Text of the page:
TV Review - Star-Crossed

Matt Lanter and Aimee
Teegarden in "Star-Crossed"
Meredith Averill created this series after being a writer for The Good Wife, and it's sad that she would go from a fantastic and smart drama to something as derivative and brand-driven as Star-Crossed. The reason it's derivative and brand-driven is because it's on the CW, which is the minor broadcast network that like other networks has been propped up thanks to spin-offs and shows that have come from established properties. Yes, there are comparisons to be made, but The Good Wife felt more original and less like anything else on any network, especially CBS. Star-Crossed is the opposite. It feels less original and more like everything else on the CW. It also feels so much like so many other shows that deal with science-fiction.

Matt Lanter (90210 and Star Wars: The Clone Wars) plays Roman, a very handsome teenage boy who is an alien from another planet. His species crash-landed on Earth when Roman was just only ten-years-old or so. Fighting broke out because humans thought the aliens were hostile, but when it was learned that the aliens, known as Atrians, weren't hostile, they were confined to a sector of land where they could live somewhat freely. Now, it's 2024 and Roman is allowed to go to high school amongst humans. Roman and other Atrians look human, except they have body tattoos that occasionally glow.

Aimee Teegarden (Friday Night Lights) plays Emery Whitehill. She met Roman when he first arrived and briefly took care of him. Now, as a teenager herself, she is going to the same high school, Marshall High, and she has obviously developed or is developing romantic feelings for Roman. Unfortunately, she can't be with him because her father, Ray Whitehill, a guard assigned to the Atrian sector, accidentally shot and killed Roman's father Nox.

The Atrian sector is depicted as a kind of ghetto. Keeping the aliens limited to this sector invokes the Oscar-nominated film District 9 (2009), which itself was an allegory for the ghetto and slums of South Africa. Star-Crossed could also be an allegory for any ghetto and slum housing blacks or other minorities either abroad or even in the United States. The killing of an alien by a law enforcement agent also invokes movies like the recent Fruitvale Station (2013) or Spike Lee's Do the Right Thing (1989), making Star-Crossed also an allegory for the uneasy relationship between minorities like black people and the police. Roman is one of seven Atrians allowed to go to school, which echoes the Little Rock Nine in 1957. For a show that makes so many allusions to the black experience, it's funny and sad that only two black characters exist in minor roles: Lukas, played by Titus Makin Jr., and Gloria, played by Victoria Gabrielle Platt.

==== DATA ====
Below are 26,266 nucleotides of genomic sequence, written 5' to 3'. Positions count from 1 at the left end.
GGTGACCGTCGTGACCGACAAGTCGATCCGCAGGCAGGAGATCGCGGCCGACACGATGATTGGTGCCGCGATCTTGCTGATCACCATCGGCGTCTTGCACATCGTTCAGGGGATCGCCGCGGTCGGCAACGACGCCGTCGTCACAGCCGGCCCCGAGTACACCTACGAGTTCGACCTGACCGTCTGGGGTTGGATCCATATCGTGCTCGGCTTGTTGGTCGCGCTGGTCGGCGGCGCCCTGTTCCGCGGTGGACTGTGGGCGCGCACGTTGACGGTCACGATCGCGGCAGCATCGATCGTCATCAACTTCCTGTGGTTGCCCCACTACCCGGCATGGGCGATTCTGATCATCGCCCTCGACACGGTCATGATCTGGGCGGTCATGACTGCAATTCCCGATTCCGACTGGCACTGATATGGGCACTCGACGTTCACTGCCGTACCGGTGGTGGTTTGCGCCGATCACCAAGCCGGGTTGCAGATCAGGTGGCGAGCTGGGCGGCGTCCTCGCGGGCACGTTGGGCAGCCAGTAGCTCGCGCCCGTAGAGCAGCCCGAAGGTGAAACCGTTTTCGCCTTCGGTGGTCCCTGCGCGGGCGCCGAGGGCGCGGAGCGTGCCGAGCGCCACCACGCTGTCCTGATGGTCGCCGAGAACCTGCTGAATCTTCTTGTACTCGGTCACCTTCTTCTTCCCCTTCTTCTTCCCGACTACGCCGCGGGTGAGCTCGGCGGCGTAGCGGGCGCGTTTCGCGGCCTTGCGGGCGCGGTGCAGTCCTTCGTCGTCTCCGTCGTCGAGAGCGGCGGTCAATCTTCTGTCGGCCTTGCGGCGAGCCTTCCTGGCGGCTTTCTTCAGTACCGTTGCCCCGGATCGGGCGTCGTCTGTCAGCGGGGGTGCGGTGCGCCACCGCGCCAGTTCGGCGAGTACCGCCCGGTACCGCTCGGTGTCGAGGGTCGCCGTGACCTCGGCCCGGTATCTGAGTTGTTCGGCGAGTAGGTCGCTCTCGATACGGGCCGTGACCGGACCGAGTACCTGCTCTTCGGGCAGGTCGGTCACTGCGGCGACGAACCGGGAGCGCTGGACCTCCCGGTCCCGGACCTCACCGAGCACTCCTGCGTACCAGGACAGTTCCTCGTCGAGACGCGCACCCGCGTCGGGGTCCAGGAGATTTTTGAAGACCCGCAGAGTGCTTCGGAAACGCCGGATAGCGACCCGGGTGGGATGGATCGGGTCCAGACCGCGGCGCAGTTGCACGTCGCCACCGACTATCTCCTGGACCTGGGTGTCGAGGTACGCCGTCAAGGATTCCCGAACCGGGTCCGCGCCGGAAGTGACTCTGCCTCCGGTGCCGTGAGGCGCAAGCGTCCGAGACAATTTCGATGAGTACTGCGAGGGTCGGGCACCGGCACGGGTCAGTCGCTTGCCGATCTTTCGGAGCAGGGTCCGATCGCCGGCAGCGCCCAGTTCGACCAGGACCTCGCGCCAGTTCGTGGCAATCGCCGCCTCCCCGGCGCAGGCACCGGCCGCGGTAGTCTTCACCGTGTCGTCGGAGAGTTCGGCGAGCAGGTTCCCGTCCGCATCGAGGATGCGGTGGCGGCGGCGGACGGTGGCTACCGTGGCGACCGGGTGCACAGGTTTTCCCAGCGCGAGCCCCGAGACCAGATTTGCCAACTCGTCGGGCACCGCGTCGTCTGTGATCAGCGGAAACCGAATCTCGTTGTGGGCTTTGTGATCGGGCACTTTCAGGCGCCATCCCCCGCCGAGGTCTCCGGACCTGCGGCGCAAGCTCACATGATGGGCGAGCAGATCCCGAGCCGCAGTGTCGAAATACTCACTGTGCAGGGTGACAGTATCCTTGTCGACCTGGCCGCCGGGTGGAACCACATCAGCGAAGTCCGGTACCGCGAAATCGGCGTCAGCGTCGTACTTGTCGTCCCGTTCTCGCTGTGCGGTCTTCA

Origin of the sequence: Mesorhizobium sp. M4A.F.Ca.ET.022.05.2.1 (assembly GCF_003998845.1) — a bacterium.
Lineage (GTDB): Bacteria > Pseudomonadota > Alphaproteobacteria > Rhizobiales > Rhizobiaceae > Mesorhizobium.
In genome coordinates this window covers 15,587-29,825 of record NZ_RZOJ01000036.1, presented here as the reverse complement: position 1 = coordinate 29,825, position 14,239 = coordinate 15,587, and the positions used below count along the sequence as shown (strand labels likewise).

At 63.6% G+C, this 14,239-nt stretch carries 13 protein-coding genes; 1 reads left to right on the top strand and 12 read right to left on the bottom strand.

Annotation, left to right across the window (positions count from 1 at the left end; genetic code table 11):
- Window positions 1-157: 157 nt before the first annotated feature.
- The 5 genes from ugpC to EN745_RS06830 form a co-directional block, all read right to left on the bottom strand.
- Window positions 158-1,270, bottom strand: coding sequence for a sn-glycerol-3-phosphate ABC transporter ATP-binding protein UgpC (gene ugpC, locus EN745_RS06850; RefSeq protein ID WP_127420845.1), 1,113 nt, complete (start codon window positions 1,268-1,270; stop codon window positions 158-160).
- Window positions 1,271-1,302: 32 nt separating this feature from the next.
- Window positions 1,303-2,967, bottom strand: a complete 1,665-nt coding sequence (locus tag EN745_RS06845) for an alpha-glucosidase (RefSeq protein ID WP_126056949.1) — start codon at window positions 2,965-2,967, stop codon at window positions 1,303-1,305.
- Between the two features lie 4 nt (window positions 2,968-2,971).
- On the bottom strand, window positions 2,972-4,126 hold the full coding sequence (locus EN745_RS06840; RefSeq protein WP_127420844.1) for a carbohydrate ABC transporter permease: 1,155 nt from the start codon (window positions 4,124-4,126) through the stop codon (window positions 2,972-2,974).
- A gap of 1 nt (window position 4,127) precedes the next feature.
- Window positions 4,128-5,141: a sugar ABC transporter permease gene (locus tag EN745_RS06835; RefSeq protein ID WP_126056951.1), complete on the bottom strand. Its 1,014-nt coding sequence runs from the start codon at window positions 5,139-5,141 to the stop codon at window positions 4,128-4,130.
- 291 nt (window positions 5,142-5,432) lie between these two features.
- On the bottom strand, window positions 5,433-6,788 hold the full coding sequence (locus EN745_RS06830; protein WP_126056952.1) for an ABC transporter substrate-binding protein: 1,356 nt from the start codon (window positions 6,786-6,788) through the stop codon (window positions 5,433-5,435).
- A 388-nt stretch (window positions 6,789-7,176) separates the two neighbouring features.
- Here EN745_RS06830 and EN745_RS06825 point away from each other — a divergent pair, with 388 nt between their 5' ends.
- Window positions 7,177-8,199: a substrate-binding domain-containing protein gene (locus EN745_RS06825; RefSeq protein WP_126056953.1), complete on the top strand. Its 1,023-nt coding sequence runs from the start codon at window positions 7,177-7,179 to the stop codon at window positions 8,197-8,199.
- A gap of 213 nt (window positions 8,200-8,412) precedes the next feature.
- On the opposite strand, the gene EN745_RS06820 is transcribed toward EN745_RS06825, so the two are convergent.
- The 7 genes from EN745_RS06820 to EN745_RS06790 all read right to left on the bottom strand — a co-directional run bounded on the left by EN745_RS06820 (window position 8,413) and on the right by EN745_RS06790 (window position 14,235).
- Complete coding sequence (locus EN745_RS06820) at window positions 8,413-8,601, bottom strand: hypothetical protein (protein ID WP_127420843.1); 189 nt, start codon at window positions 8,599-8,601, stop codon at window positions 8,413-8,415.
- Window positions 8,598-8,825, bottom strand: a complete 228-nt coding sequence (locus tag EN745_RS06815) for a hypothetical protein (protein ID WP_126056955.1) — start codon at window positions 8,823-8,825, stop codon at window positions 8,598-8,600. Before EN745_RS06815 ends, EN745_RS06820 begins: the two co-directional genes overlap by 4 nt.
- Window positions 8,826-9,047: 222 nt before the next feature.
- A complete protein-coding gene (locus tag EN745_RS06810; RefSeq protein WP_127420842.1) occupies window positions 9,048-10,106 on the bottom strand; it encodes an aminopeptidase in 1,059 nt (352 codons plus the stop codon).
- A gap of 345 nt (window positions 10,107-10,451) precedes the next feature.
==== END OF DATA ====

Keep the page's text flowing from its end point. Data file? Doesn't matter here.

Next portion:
The show introduces the group of humans called Red Hawk. The Red Hawks hate the aliens. They represent the extreme example of the xenophobia and bigotry that exists here and exists in reality when it comes to minorities like Muslim or Arab people in the United States in the wake of 9/11. It follows that a terrorist group would emerge within and without the Atrian sector called Trag. The Trags are clear-cut evil. They just want to kill humans, possibly all of them and possibly take over the Earth. The focus on this, especially in the first three episodes, pushes this series away from Roswell (1999), which was another show about teenage aliens on Earth and in high school. The show was on the WB and UPN, the networks that the CW used to be.

The focus on the terrorism and the potential war pushes it more toward series like V (2009) or Battlestar Galactica (2004). It also helps that one of the actors from Battlestar Galactica appears on Star-Crossed. Tahmoh Penikett plays Jack Beaumont, an enforcer for the Trags. Penikett is trained in the martial arts of muay thai and is good at fight choreography. Greg Finley (The Secret Life of the American Teenager) plays Drake, a friend of Roman. Drake gets recruited to the Trags as an operative. Finley isn't trained in martial arts, but his tall, large, muscular form can't be denied, and in almost every episode is commented upon.

Because of which, Finley and Penikett occupy a similar, physical space. As such, there's a natural, if unspoken tension. The show immediately puts that tension to a head in Episode 3 with a shirtless, fight scene. The series could have continued to deal with this tension, but instead it eliminates that tension rather quickly and it does so for no other reason than to underline the point that the Trags are evil and no nuance exists there. It also underlines that Finley is the beefcake preferred because he's younger.

Roman is comparable to the main character in the recent CW series The Tomorrow People, which is similarly about a teen boy named Steven who also is trying to keep the peace between two groups, one human and one not, who are potentially at war. Both Roman and Steven have dead daddy issues too.

The problem is that Star-Crossed unlike The Tomorrow People has not done enough to bridge the gap between the two groups here. It's trying, but one thing that hurts it is that it didn't really take the time to build the relationship between Roman and Emery from the beginning. If there is love there, it's barely felt. Yes, there is a big proclamation between the two in Episode 6 and a sexy, underwater kiss in Episode 7, but it's too little too late. The writers have kept these two characters too far apart for far too long.

As Episode 8 shows, it was all to build on the triangle between Roman, Emery and Grayson, played by Grey Damon (Friday Night Lights). It's not a very solid triangle though. Thankfully, the three leads are three very pretty people, so any lack of dramatic momentum can be offset with wistful gazing.

Three Stars out of Five.
Rated TV-PG.
Running Time: 1 hr.
Mondays at 8PM on CW.


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